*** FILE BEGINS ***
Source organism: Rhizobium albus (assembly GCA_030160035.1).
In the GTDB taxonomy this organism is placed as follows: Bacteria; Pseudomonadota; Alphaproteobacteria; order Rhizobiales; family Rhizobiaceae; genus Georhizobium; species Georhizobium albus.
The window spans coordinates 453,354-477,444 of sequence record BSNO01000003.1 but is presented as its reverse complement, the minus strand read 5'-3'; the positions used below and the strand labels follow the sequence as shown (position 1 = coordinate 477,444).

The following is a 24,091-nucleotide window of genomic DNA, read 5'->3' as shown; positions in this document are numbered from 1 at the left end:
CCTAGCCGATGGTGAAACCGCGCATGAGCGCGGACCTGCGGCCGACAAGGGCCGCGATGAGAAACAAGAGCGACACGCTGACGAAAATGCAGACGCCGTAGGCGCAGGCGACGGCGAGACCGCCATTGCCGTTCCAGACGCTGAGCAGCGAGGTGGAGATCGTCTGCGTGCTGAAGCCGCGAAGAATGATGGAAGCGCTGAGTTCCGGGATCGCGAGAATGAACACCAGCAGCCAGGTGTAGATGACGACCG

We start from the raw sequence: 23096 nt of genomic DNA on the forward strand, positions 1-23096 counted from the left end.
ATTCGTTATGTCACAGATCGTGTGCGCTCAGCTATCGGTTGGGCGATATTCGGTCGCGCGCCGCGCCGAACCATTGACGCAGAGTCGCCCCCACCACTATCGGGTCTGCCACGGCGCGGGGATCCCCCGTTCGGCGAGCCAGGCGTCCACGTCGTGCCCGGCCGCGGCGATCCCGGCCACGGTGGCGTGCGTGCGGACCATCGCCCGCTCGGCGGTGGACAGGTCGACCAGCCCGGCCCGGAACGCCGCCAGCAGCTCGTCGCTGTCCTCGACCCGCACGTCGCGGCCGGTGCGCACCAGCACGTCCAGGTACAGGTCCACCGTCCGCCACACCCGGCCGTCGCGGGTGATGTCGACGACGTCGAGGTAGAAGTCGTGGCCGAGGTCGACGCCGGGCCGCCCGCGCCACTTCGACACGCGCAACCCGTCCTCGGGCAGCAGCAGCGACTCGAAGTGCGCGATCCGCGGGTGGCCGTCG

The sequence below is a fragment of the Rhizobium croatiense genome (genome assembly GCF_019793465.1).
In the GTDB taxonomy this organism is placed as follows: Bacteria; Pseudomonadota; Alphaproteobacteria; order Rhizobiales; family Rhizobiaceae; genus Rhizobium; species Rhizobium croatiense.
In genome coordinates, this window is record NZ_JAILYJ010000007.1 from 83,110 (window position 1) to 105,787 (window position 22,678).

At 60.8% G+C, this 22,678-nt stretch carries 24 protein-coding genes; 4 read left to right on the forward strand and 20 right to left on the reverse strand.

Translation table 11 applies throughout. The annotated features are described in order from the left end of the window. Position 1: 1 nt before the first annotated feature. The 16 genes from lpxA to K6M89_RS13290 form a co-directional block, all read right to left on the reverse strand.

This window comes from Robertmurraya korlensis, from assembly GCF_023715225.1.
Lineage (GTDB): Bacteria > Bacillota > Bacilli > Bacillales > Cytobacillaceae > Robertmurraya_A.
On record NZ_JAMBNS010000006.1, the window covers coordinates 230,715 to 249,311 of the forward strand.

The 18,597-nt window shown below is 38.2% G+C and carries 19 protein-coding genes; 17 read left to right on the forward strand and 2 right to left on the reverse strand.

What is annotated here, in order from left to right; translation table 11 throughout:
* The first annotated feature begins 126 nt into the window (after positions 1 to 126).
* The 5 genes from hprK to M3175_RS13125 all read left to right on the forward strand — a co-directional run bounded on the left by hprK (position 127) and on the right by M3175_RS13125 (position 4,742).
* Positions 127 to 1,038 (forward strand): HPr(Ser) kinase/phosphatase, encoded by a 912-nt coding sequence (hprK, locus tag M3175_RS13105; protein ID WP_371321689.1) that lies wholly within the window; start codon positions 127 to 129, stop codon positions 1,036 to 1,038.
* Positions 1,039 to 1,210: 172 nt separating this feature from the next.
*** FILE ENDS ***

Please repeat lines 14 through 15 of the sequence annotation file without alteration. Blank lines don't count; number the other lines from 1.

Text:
Lineage (GTDB): Bacteria > Bacillota > Bacilli > Bacillales > Cytobacillaceae > Robertmurraya_A.
On record NZ_JAMBNS010000006.1, the window covers coordinates 230,715 to 249,311 of the forward strand.